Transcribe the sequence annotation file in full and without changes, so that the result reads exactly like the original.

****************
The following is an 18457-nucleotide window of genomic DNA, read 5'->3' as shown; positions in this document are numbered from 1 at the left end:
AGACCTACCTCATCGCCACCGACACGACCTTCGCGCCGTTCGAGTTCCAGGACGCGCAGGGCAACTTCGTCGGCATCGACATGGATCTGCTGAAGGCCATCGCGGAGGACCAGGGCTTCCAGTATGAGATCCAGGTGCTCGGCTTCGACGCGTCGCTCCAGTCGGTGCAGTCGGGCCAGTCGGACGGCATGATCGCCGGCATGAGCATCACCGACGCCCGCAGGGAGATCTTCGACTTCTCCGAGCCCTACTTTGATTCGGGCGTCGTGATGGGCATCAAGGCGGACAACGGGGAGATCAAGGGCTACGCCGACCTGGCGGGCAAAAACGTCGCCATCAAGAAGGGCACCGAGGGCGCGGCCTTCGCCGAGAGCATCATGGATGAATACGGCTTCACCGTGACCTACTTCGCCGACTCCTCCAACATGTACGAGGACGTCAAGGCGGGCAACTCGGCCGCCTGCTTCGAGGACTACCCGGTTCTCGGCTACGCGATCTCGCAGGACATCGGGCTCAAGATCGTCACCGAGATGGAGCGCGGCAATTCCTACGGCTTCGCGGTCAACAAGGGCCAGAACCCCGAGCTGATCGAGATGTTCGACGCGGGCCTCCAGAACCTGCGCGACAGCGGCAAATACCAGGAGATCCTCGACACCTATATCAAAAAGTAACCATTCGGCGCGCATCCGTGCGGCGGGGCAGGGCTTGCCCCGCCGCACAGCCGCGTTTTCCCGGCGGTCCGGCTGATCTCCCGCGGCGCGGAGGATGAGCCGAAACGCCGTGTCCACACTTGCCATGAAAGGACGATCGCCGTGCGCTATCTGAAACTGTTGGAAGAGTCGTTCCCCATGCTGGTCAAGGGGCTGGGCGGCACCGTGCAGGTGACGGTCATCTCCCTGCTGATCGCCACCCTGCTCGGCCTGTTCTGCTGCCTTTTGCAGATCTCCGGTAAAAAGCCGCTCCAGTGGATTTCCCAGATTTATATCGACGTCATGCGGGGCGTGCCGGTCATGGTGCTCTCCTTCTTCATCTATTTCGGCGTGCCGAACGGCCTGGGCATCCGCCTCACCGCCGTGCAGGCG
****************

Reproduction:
The following is an 18457-nucleotide window of genomic DNA, read 5'->3' as shown; positions in this document are numbered from 1 at the left end:
AGACCTACCTCATCGCCACCGACACGACCTTCGCGCCGTTCGAGTTCCAGGACGCGCAGGGCAACTTCGTCGGCATCGACATGGATCTGCTGAAGGCCATCGCGGAGGACCAGGGCTTCCAGTATGAGATCCAGGTGCTCGGCTTCGACGCGTCGCTCCAGTCGGTGCAGTCGGGCCAGTCGGACGGCATGATCGCCGGCATGAGCATCACCGACGCCCGCAGGGAGATCTTCGACTTCTCCGAGCCCTACTTTGATTCGGGCGTCGTGATGGGCATCAAGGCGGACAACGGGGAGATCAAGGGCTACGCCGACCTGGCGGGCAAAAACGTCGCCATCAAGAAGGGCACCGAGGGCGCGGCCTTCGCCGAGAGCATCATGGATGAATACGGCTTCACCGTGACCTACTTCGCCGACTCCTCCAACATGTACGAGGACGTCAAGGCGGGCAACTCGGCCGCCTGCTTCGAGGACTACCCGGTTCTCGGCTACGCGATCTCGCAGGACATCGGGCTCAAGATCGTCACCGAGATGGAGCGCGGCAATTCCTACGGCTTCGCGGTCAACAAGGGCCAGAACCCCGAGCTGATCGAGATGTTCGACGCGGGCCTCCAGAACCTGCGCGACAGCGGCAAATACCAGGAGATCCTCGACACCTATATCAAAAAGTAACCATTCGGCGCGCATCCGTGCGGCGGGGCAGGGCTTGCCCCGCCGCACAGCCGCGTTTTCCCGGCGGTCCGGCTGATCTCCCGCGGCGCGGAGGATGAGCCGAAACGCCGTGTCCACACTTGCCATGAAAGGACGATCGCCGTGCGCTATCTGAAACTGTTGGAAGAGTCGTTCCCCATGCTGGTCAAGGGGCTGGGCGGCACCGTGCAGGTGACGGTCATCTCCCTGCTGATCGCCACCCTGCTCGGCCTGTTCTGCTGCCTTTTGCAGATCTCCGGTAAAAAGCCGCTCCAGTGGATTTCCCAGATTTATATCGACGTCATGCGGGGCGTGCCGGTCATGGTGCTCTCCTTCTTCATCTATTTCGGCGTGCCGAACGGCCTGGGCATCCGCCTCACCGCCGTGCAGGCG